Valeria Karpunina, technical director of Moskvoretsky brewery, which also
received Intellect's letter, said only a mathematician would have seen
through the patent application and it was no wonder Rospatent's experts
overlooked it.

"The beer industry is booming, and I think this is why they are using it
as a test case, but what they [Intellect] do can apply to any industry -
bottles, perfume containers, cartridges, rockets. With this, they can
extract tribute from everyone. It's sabotage," she said.

Karpunina said Intellect had threatened to take the brewery to court if it
didn't comply.

Zaichenko denied Intellect had made any threats of court action, saying the
company has so far merely proposed license agreements.  He also dismissed
the breweries' reaction as emotional, saying the "patent is good and within
the law."

He refused to comment on the precise nature of what is novel in the patent
or what proof Intellect has that breweries are violating patent rights. He
also said that too much fuss was being made about the breweries and that
they were at the bottom of the list of Intellect's activities.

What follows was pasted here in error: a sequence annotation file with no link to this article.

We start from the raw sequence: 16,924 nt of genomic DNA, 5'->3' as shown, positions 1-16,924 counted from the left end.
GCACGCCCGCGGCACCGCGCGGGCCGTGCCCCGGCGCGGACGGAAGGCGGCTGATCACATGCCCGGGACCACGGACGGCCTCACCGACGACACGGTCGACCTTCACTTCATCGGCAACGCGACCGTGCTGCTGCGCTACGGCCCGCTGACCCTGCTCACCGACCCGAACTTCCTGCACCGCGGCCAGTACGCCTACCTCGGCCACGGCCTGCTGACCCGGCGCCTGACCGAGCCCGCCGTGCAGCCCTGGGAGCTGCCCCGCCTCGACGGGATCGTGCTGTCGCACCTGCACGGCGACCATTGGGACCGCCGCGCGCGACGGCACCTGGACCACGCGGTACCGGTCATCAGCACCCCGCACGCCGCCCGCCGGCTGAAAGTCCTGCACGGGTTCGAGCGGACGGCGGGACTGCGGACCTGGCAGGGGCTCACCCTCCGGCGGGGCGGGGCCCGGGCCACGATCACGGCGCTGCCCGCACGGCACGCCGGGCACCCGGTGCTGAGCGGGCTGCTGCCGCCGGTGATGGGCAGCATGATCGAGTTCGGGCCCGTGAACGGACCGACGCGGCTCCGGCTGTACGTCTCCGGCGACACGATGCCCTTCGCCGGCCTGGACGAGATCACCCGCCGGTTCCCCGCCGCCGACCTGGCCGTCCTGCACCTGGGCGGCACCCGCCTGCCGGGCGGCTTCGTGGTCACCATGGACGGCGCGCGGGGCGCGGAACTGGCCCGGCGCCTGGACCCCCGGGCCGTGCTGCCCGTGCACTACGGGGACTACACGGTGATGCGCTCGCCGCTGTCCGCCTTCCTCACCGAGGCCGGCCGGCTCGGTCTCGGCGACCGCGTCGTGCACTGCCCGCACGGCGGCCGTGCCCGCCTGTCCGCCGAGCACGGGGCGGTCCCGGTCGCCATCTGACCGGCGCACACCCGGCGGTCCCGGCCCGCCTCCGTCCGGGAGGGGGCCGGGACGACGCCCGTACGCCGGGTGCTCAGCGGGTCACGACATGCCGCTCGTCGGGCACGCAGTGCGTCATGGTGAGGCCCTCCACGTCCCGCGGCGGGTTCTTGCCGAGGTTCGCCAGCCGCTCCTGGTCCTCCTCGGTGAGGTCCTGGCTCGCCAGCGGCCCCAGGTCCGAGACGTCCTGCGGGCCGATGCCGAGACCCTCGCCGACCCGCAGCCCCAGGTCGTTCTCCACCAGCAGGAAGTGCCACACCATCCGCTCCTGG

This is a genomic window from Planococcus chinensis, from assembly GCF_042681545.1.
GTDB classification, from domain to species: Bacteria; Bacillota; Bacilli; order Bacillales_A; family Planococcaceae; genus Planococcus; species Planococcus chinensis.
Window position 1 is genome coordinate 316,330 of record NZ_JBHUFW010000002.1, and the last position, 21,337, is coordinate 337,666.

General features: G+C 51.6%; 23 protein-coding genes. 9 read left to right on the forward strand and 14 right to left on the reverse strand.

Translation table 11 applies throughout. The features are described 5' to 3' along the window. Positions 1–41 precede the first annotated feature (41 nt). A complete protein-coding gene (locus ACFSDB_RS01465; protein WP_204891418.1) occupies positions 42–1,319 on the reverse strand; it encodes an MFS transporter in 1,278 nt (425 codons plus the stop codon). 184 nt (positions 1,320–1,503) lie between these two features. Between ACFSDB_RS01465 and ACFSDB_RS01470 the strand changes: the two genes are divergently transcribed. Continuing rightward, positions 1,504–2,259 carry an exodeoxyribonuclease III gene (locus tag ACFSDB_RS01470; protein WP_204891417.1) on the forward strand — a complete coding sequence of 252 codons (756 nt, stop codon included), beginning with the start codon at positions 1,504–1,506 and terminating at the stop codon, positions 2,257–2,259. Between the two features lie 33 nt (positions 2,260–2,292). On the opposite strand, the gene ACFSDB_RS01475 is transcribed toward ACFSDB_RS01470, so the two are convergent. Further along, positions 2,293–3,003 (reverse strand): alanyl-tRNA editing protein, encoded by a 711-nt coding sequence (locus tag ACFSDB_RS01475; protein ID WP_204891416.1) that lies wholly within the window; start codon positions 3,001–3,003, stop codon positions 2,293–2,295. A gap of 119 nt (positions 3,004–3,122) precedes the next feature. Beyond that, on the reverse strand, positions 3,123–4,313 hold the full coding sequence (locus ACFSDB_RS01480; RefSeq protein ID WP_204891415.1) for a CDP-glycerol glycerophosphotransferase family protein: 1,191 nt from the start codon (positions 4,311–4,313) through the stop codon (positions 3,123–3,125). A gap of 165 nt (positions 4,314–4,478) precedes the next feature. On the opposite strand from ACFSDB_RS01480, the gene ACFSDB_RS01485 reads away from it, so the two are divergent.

Industry insiders said Intellect's claims seemed absurd.  "It's nonsense,"
said Sergei Alexeyev, of the Glass Research Institute marketing department.
"You can patent a bottle only if it's original, has an original lense, for
example, or a label. This might be a case of a group of people who got
together to cheat everybody."

Sergei Mikheyev, director of Badayevsky brewery, said the bottle claims
reminded him of a feud this year over the Zhigulyovskoye beer brand.
The brand was produced throughout the Soviet Union but was never patented.
Breweries were encouraged to promote the brand.

Many breweries inherited the brand after the Soviet Union broke up and
continued to produce it until a brewery in Samara claimed exclusive rights
after obtaining a patent for it. The brewery won a string of court cases,
but after competitors appealed to Rospatent, it withdrew the patent.

Dzhermakyan said Intellect's demands could be considered extortion if
Rospatent's appeal chamber establishes that it is trying to extend its
patent to a product that had been in use before Intellect filed its
patent application.

He said that at the time the application was examined, papers that could
have stopped the patent from being approved might not have been available
to experts.   As for Intellect's claims against producers, they must be
for a concrete product, he said. "If, in the course of chamber hearings,
Intellect loses two to three patent cases, the other tens or hundreds of
patents they have will collapse like a house of cards."

(c) The Moscow Times 1997-2000

----- End forwarded message -----

-- 
Karsten M. Self <kmself@ix.netcom.com>         http://www.netcom.com/~kmself
  Evangelist, Opensales, Inc.                       http://www.opensales.org
   What part of "Gestalt" don't you understand?      Debian GNU/Linux rocks!